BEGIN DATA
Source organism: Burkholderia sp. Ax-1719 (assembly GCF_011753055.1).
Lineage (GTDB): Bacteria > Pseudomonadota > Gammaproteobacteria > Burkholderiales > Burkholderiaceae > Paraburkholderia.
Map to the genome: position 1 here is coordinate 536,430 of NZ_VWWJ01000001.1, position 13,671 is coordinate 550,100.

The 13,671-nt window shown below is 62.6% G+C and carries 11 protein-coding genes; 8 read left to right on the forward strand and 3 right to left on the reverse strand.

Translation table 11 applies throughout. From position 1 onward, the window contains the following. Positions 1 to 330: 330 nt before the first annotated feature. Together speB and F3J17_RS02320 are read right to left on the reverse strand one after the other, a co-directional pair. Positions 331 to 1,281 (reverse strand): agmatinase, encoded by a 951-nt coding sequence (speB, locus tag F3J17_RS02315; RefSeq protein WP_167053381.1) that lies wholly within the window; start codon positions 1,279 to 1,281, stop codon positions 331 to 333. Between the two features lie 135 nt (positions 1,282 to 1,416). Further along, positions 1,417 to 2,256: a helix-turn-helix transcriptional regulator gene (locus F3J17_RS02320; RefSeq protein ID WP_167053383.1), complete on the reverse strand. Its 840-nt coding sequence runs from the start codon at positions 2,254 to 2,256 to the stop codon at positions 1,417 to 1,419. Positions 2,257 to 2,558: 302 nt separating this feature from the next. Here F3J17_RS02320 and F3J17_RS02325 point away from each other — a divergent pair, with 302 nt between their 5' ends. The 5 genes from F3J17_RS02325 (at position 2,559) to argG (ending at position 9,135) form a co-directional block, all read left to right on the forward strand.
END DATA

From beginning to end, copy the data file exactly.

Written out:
Source organism: Burkholderia sp. Ax-1719 (assembly GCF_011753055.1).
Lineage (GTDB): Bacteria > Pseudomonadota > Gammaproteobacteria > Burkholderiales > Burkholderiaceae > Paraburkholderia.
Map to the genome: position 1 here is coordinate 536,430 of NZ_VWWJ01000001.1, position 13,671 is coordinate 550,100.

The 13,671-nt window shown below is 62.6% G+C and carries 11 protein-coding genes; 8 read left to right on the forward strand and 3 right to left on the reverse strand.

Translation table 11 applies throughout. From position 1 onward, the window contains the following. Positions 1 to 330: 330 nt before the first annotated feature. Together speB and F3J17_RS02320 are read right to left on the reverse strand one after the other, a co-directional pair. Positions 331 to 1,281 (reverse strand): agmatinase, encoded by a 951-nt coding sequence (speB, locus tag F3J17_RS02315; RefSeq protein WP_167053381.1) that lies wholly within the window; start codon positions 1,279 to 1,281, stop codon positions 331 to 333. Between the two features lie 135 nt (positions 1,282 to 1,416). Further along, positions 1,417 to 2,256: a helix-turn-helix transcriptional regulator gene (locus F3J17_RS02320; RefSeq protein ID WP_167053383.1), complete on the reverse strand. Its 840-nt coding sequence runs from the start codon at positions 2,254 to 2,256 to the stop codon at positions 1,417 to 1,419. Positions 2,257 to 2,558: 302 nt separating this feature from the next. Here F3J17_RS02320 and F3J17_RS02325 point away from each other — a divergent pair, with 302 nt between their 5' ends. The 5 genes from F3J17_RS02325 (at position 2,559) to argG (ending at position 9,135) form a co-directional block, all read left to right on the forward strand.